Writing DAGs (workflows)

This guide shows you how to write an Apache Airflow directed acyclic graph (DAG) that runs in a Cloud Composer environment.

Structuring a DAG

An Airflow DAG is defined in a Python file and is composed of the following components: A DAG definition, operators, and operator relationships. The following code snippets show examples of each component out of context:

  1. A DAG definition.

    Airflow 2

    import datetime
    
    from airflow import models
    default_dag_args = {
        # The start_date describes when a DAG is valid / can be run. Set this to a
        # fixed point in time rather than dynamically, since it is evaluated every
        # time a DAG is parsed. See:
        # https://airflow.apache.org/faq.html#what-s-the-deal-with-start-date
        'start_date': datetime.datetime(2018, 1, 1),
    }
    
    # Define a DAG (directed acyclic graph) of tasks.
    # Any task you create within the context manager is automatically added to the
    # DAG object.
    with models.DAG(
            'composer_sample_simple_greeting',
            schedule_interval=datetime.timedelta(days=1),
            default_args=default_dag_args) as dag:

    Airflow 1

    import datetime
    
    from airflow import models
    default_dag_args = {
        # The start_date describes when a DAG is valid / can be run. Set this to a
        # fixed point in time rather than dynamically, since it is evaluated every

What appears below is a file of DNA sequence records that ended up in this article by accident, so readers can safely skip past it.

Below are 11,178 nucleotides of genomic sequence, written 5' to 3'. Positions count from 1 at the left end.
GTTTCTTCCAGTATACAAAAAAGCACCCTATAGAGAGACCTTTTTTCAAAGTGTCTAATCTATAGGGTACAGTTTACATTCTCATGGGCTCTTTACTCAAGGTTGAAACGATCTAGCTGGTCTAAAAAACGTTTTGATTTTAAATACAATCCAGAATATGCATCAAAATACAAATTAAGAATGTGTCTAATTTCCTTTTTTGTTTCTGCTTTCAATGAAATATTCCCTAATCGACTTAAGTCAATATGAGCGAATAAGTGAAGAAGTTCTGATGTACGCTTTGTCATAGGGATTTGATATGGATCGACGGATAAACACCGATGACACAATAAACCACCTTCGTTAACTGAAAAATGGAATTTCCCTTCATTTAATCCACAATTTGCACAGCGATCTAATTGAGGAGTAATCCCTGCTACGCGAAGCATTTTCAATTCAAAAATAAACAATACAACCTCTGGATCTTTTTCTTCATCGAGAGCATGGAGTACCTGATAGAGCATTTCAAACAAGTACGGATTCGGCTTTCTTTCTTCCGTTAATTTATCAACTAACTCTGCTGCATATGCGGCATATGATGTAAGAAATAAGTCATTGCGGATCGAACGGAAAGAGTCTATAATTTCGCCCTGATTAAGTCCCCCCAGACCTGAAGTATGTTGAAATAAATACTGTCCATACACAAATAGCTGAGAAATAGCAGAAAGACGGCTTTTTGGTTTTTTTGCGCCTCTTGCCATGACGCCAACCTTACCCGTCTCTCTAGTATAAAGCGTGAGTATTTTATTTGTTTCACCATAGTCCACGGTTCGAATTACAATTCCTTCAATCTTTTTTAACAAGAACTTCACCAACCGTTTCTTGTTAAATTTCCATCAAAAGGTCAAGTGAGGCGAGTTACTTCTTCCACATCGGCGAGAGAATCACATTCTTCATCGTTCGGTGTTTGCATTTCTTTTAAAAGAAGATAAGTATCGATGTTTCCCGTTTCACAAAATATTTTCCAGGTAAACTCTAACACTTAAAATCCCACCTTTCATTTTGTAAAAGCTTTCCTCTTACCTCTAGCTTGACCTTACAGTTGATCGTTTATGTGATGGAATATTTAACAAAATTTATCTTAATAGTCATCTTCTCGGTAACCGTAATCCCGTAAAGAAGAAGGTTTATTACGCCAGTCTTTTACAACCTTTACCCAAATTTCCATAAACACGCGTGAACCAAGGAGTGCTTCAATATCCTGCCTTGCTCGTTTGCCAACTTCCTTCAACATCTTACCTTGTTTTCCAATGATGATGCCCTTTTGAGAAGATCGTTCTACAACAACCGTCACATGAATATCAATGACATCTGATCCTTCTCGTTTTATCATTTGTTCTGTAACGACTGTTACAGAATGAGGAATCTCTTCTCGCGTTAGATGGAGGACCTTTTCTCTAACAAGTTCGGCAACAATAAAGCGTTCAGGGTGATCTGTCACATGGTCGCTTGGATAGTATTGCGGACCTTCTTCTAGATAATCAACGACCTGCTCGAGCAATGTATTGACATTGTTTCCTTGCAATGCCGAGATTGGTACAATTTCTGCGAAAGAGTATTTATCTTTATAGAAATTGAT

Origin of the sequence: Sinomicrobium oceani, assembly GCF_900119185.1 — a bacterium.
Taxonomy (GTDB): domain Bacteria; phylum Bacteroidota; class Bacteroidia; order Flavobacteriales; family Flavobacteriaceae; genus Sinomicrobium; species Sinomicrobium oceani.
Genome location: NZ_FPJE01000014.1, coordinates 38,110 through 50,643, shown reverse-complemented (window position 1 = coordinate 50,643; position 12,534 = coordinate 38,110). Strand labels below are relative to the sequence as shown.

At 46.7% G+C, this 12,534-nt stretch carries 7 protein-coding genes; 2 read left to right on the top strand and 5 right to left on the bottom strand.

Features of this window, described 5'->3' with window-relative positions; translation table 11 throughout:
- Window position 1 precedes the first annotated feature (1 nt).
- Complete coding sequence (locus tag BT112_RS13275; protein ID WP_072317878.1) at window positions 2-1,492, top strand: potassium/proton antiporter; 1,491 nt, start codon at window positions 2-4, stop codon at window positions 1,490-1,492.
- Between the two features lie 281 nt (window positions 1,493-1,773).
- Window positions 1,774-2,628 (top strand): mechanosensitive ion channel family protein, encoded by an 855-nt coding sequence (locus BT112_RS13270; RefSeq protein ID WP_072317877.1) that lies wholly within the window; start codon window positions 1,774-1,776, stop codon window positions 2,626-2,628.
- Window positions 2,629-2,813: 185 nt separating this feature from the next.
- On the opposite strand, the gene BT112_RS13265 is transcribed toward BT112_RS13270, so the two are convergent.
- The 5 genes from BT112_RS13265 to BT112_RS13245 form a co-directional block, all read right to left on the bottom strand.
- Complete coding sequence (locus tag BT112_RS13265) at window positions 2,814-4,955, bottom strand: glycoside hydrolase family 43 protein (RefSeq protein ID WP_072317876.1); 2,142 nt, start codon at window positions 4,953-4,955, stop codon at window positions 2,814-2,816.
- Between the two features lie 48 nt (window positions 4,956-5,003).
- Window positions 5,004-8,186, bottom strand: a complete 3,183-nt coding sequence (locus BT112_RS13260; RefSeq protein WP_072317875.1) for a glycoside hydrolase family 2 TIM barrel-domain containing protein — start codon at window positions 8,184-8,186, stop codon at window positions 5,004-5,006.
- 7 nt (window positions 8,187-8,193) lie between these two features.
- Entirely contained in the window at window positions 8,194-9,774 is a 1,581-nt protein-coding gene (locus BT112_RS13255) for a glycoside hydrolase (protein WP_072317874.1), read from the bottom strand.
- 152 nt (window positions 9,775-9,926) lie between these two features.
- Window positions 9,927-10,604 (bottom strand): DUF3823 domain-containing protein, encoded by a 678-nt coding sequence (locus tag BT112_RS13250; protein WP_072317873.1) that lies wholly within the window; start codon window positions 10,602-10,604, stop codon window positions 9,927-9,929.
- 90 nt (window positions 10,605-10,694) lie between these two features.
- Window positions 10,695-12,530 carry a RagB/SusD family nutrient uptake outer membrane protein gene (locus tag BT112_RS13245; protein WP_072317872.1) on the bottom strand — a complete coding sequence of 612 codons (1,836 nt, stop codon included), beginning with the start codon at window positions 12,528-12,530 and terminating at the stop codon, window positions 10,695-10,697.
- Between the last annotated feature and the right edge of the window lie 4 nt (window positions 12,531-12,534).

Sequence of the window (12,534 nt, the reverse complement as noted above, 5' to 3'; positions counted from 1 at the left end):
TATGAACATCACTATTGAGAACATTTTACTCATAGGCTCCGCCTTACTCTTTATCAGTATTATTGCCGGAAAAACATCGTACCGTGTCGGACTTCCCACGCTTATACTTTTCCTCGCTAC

# time a DAG is parsed. See:
        # https://airflow.apache.org/faq.html#what-s-the-deal-with-start-date
        'start_date': datetime.datetime(2018, 1, 1),
    }
    
    # Define a DAG (directed acyclic graph) of tasks.
    # Any task you create within the context manager is automatically added to the
    # DAG object.
    with models.DAG(
            'composer_sample_simple_greeting',
            schedule_interval=datetime.timedelta(days=1),
            default_args=default_dag_args) as dag:

  2. Operators to describe the work to be done. An instantiation of an operator is called a task.

    Airflow 2

    from airflow.operators import bash_operator
    from airflow.operators import python_operator
        def greeting():
            import logging
            logging.info('Hello World!')
    
        # An instance of an operator is called a task. In this case, the
        # hello_python task calls the "greeting" Python function.
        hello_python = python_operator.PythonOperator(
            task_id='hello',
            python_callable=greeting)
    
        # Likewise, the goodbye_bash task calls a Bash script.
        goodbye_bash = bash_operator.BashOperator(
            task_id='bye',
            bash_command='echo Goodbye.')

    Airflow 1

    from airflow.operators import bash_operator
    from airflow.operators import python_operator
        def greeting():
            import logging
            logging.info('Hello World!')
    
        # An instance of an operator is called a task. In this case, the
        # hello_python task calls the "greeting" Python function.